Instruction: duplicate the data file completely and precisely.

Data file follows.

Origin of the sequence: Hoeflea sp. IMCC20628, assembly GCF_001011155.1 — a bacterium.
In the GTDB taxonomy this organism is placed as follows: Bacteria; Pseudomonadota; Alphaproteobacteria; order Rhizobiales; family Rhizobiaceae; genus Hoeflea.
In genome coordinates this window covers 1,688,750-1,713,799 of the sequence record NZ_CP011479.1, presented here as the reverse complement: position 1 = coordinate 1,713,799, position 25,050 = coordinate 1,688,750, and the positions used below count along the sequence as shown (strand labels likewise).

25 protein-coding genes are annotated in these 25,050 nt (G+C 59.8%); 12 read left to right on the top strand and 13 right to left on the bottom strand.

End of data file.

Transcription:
Origin of the sequence: Hoeflea sp. IMCC20628, assembly GCF_001011155.1 — a bacterium.
In the GTDB taxonomy this organism is placed as follows: Bacteria; Pseudomonadota; Alphaproteobacteria; order Rhizobiales; family Rhizobiaceae; genus Hoeflea.
In genome coordinates this window covers 1,688,750-1,713,799 of the sequence record NZ_CP011479.1, presented here as the reverse complement: position 1 = coordinate 1,713,799, position 25,050 = coordinate 1,688,750, and the positions used below count along the sequence as shown (strand labels likewise).

25 protein-coding genes are annotated in these 25,050 nt (G+C 59.8%); 12 read left to right on the top strand and 13 right to left on the bottom strand.